Read Tabular Data from Diverse Sources and Easily Make Them Tidy

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Indranil Gayen


Given a file_name which is a path of a file that contains table(s). Run this read_cells() in the R-console to see whether support is present for the file type. If support is present, just run



A Word of Warning :

Many functions in this package are heuristic-algorithm based. Thus, outcomes may be unexpected. I recommend you to try read_cells on the target file. If the outcome is what you are expecting, it is fine. If not try again with read_cells(file_name, at_level = "compose"). If after that also the output is not as expected then other functions are required to be used. At that time start again with read_cells(file_name, at_level = "make_cells") and proceed to further functions.


The package provides utilities to read, cells from complex tabular data and heuristic detection based ‘structural assignment’ of those cells to a columnar or tidy format.

Read functionality has the ability to read (in a unified manner) structured, partially structured or unstructured tabular data (usually spreadsheets for public data dissemination and aimed for common human understanding) from various types of documents. The tabular information is read as cells. The ‘structure assignment’ functionality has both supervised and unsupervised way of assigning cells data to columnar/tidy format. Multiple disconnected blocks of tables in a single sheet are also handled appropriately.

These tools are suitable for unattended conversation of (maybe a pile of) messy tables (like government data) into a consumable format(usable for further analysis and data wrangling).


Install the CRAN version:


To install the development version from GitHub you’ll need remotes package in R (comes with devtools). Assuming you have remotes you can install this package in R with the following command:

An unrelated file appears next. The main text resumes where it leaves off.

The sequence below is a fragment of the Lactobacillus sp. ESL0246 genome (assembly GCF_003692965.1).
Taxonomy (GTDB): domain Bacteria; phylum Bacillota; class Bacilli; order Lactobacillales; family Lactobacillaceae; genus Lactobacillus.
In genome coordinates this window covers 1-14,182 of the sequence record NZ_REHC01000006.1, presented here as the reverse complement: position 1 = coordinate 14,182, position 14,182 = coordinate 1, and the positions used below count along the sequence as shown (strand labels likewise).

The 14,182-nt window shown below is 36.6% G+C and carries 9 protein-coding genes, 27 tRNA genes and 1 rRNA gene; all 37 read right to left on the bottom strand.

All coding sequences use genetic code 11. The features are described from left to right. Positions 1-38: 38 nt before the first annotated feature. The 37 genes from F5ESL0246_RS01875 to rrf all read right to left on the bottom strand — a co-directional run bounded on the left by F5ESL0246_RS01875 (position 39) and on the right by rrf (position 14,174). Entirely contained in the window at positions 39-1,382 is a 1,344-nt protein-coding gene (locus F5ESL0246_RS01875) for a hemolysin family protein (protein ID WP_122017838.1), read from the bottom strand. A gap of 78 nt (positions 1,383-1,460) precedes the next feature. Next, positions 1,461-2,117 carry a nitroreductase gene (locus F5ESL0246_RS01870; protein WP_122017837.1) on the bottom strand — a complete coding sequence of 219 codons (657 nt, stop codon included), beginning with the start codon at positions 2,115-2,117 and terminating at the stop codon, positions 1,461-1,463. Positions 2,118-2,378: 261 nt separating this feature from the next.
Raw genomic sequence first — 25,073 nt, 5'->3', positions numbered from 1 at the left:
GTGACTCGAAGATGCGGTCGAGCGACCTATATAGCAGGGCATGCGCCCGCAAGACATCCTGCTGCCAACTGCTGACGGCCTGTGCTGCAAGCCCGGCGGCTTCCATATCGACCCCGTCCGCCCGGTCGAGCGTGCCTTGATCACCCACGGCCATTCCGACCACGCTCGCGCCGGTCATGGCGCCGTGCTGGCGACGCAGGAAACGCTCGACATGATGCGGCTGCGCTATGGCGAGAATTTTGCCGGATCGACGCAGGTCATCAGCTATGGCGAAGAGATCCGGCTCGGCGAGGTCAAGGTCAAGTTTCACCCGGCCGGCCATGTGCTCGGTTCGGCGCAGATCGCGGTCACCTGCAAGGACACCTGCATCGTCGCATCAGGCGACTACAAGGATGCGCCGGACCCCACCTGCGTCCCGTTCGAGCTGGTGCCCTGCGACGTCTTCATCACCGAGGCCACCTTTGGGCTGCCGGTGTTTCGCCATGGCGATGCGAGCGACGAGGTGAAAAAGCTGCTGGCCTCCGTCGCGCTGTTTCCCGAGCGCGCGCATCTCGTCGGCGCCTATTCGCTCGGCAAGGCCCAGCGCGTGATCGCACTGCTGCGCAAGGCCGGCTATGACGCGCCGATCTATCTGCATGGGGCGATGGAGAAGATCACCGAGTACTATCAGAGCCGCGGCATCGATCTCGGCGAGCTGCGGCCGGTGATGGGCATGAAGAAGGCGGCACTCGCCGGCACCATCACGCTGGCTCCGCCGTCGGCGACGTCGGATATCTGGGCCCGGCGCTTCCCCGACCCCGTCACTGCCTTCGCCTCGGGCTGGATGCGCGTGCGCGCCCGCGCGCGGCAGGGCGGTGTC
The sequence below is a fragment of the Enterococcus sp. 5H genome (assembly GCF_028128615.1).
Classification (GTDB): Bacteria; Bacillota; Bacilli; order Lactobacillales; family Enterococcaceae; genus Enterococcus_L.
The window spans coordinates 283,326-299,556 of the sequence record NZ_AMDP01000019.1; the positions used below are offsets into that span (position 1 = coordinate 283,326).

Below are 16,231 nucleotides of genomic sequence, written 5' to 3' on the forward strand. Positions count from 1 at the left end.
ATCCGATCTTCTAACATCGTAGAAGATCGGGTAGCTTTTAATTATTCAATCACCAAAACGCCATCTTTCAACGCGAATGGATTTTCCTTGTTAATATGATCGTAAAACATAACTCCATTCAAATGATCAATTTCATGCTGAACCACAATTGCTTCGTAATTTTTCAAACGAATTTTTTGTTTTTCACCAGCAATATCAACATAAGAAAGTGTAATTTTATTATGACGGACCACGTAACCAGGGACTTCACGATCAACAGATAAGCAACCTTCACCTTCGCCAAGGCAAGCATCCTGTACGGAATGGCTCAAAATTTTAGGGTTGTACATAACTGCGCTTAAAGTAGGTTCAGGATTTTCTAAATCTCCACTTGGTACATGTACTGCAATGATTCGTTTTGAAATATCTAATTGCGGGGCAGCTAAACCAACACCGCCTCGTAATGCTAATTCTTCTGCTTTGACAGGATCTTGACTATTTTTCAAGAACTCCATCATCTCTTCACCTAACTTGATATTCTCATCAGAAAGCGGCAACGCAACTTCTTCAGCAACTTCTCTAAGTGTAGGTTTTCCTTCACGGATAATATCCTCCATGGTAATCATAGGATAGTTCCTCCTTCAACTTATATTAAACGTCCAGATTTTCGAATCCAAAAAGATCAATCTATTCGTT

# devtools::install_github is actually remotes::install_github

To start with tidycells, I invite you to see vignette("tidycells-intro") or check out tidycells-website (to see vignette you need to install the package with vignette. That can be done in above command (remotes::install_github) by specifying build_vignettes = TRUE. Note that, it might be time consuming. CRAN version comes with prebuilt-vignette).

Quick Overview

Let’s take a quick look at an example data as given in

system.file("extdata", "marks.xlsx", package = "tidycells", mustWork = TRUE)

The data looks like (in excel)

Let’s try tidycells functions in this data

Read at once

# you should have tidyxl installed
system.file("extdata", "marks.xlsx", package = "tidycells", mustWork = TRUE) %>% 
collated_1 collated_2 collated_3 collated_4 collated_5 table_tag value
Score Male School A Student Name Utsyo Roy Sheet1 95
Score Male School A Student Name Nakshatra Gayen Sheet1 99
Score Female School A Student Name Titas Gupta Sheet1 89
Score Female School A Student Name Ujjaini Gayen Sheet1 100
Score Male School B Student Indranil Gayen Sheet1 70
Score Male School B Student S Gayen Sheet1 75
Score Female School B Student Sarmistha Senapati Sheet1 81
Score Female School B Student Shtuti Roy Sheet1 90
Score Male School C Name I Roy Sheet1 50
Score Male School C Name S Ghosh Sheet1 59
Score Female School C Name S Senapati Sheet1 61
Score Female School C Name U Gupta Sheet1 38

The function read_cells is a set of ordered operations connected together. The flowchart of read_cells:

Let’s understand step by step procedures followed by read_cells.

# if you have tidyxl installed
d <- system.file("extdata", "marks.xlsx", package = "tidycells", mustWork = TRUE) %>% 
  read_cells(at_level = "make_cells") %>% 


# or you may do
d <- system.file("extdata", "marks_cells.rds", package = "tidycells", mustWork = TRUE) %>% 


d <- numeric_values_classifier(d)
da <- analyze_cells(d)

After this you need to run compose_cells (with argument print_attribute_overview = TRUE)